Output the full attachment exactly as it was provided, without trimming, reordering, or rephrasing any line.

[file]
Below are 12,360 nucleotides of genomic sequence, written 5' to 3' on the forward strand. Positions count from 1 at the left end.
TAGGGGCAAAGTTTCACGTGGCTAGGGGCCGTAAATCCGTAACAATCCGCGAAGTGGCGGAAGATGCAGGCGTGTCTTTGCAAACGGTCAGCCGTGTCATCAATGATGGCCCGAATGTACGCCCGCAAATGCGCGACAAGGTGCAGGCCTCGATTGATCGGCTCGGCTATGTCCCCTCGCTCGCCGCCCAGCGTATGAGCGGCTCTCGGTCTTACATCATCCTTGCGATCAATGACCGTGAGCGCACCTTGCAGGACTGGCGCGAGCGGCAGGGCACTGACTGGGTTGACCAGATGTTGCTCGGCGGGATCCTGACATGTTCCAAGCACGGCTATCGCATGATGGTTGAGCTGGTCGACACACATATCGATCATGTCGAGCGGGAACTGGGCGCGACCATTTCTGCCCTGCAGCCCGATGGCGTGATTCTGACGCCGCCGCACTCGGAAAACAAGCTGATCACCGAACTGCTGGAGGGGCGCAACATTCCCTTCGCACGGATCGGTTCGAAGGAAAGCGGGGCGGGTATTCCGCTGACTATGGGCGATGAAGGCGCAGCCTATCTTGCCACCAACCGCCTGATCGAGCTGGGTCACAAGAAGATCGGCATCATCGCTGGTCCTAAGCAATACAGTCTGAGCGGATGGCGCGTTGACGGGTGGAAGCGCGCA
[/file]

Below are 12,360 nucleotides of genomic sequence, written 5' to 3' on the forward strand. Positions count from 1 at the left end.
TAGGGGCAAAGTTTCACGTGGCTAGGGGCCGTAAATCCGTAACAATCCGCGAAGTGGCGGAAGATGCAGGCGTGTCTTTGCAAACGGTCAGCCGTGTCATCAATGATGGCCCGAATGTACGCCCGCAAATGCGCGACAAGGTGCAGGCCTCGATTGATCGGCTCGGCTATGTCCCCTCGCTCGCCGCCCAGCGTATGAGCGGCTCTCGGTCTTACATCATCCTTGCGATCAATGACCGTGAGCGCACCTTGCAGGACTGGCGCGAGCGGCAGGGCACTGACTGGGTTGACCAGATGTTGCTCGGCGGGATCCTGACATGTTCCAAGCACGGCTATCGCATGATGGTTGAGCTGGTCGACACACATATCGATCATGTCGAGCGGGAACTGGGCGCGACCATTTCTGCCCTGCAGCCCGATGGCGTGATTCTGACGCCGCCGCACTCGGAAAACAAGCTGATCACCGAACTGCTGGAGGGGCGCAACATTCCCTTCGCACGGATCGGTTCGAAGGAAAGCGGGGCGGGTATTCCGCTGACTATGGGCGATGAAGGCGCAGCCTATCTTGCCACCAACCGCCTGATCGAGCTGGGTCACAAGAAGATCGGCATCATCGCTGGTCCTAAGCAATACAGTCTGAGCGGATGGCGCGTTGACGGGTGGAAGCGCGCA